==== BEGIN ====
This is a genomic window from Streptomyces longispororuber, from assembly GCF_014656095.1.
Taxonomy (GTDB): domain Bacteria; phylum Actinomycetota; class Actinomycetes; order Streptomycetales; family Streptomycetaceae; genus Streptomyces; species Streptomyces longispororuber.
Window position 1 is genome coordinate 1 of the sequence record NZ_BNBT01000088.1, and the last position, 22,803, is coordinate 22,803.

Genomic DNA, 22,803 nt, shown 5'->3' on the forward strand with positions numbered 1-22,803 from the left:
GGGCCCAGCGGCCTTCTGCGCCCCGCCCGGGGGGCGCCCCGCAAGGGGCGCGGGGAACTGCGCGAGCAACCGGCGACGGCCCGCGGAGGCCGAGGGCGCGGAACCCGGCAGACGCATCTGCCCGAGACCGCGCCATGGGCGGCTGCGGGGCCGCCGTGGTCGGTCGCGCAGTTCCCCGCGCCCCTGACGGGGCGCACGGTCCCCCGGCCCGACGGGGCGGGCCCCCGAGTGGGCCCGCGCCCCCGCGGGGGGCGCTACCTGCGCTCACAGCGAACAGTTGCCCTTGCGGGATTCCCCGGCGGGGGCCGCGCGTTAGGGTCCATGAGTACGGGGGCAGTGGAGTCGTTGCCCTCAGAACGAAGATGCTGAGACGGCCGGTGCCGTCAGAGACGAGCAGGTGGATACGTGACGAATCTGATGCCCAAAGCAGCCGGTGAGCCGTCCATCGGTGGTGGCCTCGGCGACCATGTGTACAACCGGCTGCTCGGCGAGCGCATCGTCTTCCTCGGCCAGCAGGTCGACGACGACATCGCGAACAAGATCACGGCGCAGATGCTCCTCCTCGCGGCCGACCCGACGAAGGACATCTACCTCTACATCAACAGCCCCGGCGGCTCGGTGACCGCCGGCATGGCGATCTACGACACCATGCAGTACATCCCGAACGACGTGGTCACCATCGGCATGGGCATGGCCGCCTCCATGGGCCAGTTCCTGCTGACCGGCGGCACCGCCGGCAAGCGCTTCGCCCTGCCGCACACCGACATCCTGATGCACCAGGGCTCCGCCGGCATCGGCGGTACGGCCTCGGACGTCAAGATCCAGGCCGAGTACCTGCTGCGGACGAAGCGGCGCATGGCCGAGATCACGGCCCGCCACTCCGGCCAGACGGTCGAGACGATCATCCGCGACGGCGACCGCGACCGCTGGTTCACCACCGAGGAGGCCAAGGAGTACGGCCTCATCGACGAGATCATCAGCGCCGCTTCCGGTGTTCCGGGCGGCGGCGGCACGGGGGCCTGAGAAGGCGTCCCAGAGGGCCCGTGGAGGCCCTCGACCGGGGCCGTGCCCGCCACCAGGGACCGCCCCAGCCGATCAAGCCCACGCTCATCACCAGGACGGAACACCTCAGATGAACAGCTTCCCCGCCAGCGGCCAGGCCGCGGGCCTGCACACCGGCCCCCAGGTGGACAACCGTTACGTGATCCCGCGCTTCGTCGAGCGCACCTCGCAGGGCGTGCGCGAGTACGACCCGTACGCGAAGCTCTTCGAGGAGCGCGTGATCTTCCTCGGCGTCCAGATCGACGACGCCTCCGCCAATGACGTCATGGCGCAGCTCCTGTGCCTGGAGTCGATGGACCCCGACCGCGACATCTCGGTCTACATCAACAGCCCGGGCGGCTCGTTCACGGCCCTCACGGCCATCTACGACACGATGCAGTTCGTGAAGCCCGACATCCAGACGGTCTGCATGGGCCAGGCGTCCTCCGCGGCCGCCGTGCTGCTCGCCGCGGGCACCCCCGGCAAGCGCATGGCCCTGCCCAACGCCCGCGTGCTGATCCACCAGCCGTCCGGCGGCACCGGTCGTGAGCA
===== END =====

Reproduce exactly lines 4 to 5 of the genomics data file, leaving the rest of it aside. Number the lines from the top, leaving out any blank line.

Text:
Genomic DNA, 22,803 nt, shown 5'->3' on the forward strand with positions numbered 1-22,803 from the left:
GGGCCCAGCGGCCTTCTGCGCCCCGCCCGGGGGGCGCCCCGCAAGGGGCGCGGGGAACTGCGCGAGCAACCGGCGACGGCCCGCGGAGGCCGAGGGCGCGGAACCCGGCAGACGCATCTGCCCGAGACCGCGCCATGGGCGGCTGCGGGGCCGCCGTGGTCGGTCGCGCAGTTCCCCGCGCCCCTGACGGGGCGCACGGTCCCCCGGCCCGACGGGGCGGGCCCCCGAGTGGGCCCGCGCCCCCGCGGGGGGCGCTACCTGCGCTCACAGCGAACAGTTGCCCTTGCGGGATTCCCCGGCGGGGGCCGCGCGTTAGGGTCCATGAGTACGGGGGCAGTGGAGTCGTTGCCCTCAGAACGAAGATGCTGAGACGGCCGGTGCCGTCAGAGACGAGCAGGTGGATACGTGACGAATCTGATGCCCAAAGCAGCCGGTGAGCCGTCCATCGGTGGTGGCCTCGGCGACCATGTGTACAACCGGCTGCTCGGCGAGCGCATCGTCTTCCTCGGCCAGCAGGTCGACGACGACATCGCGAACAAGATCACGGCGCAGATGCTCCTCCTCGCGGCCGACCCGACGAAGGACATCTACCTCTACATCAACAGCCCCGGCGGCTCGGTGACCGCCGGCATGGCGATCTACGACACCATGCAGTACATCCCGAACGACGTGGTCACCATCGGCATGGGCATGGCCGCCTCCATGGGCCAGTTCCTGCTGACCGGCGGCACCGCCGGCAAGCGCTTCGCCCTGCCGCACACCGACATCCTGATGCACCAGGGCTCCGCCGGCATCGGCGGTACGGCCTCGGACGTCAAGATCCAGGCCGAGTACCTGCTGCGGACGAAGCGGCGCATGGCCGAGATCACGGCCCGCCACTCCGGCCAGACGGTCGAGACGATCATCCGCGACGGCGACCGCGACCGCTGGTTCACCACCGAGGAGGCCAAGGAGTACGGCCTCATCGACGAGATCATCAGCGCCGCTTCCGGTGTTCCGGGCGGCGGCGGCACGGGGGCCTGAGAAGGCGTCCCAGAGGGCCCGTGGAGGCCCTCGACCGGGGCCGTGCCCGCCACCAGGGACCGCCCCAGCCGATCAAGCCCACGCTCATCACCAGGACGGAACACCTCAGATGAACAGCTTCCCCGCCAGCGGCCAGGCCGCGGGCCTGCACACCGGCCCCCAGGTGGACAACCGTTACGTGATCCCGCGCTTCGTCGAGCGCACCTCGCAGGGCGTGCGCGAGTACGACCCGTACGCGAAGCTCTTCGAGGAGCGCGTGATCTTCCTCGGCGTCCAGATCGACGACGCCTCCGCCAATGACGTCATGGCGCAGCTCCTGTGCCTGGAGTCGATGGACCCCGACCGCGACATCTCGGTCTACATCAACAGCCCGGGCGGCTCGTTCACGGCCCTCACGGCCATCTACGACACGATGCAGTTCGTGAAGCCCGACATCCAGACGGTCTGCATGGGCCAGGCGTCCTCCGCGGCCGCCGTGCTGCTCGCCGCGGGCACCCCCGGCAAGCGCATGGCCCTGCCCAACGCCCGCGTGCTGATCCACCAGCCGTCCGGCGGCACCGGTCGTGAGCA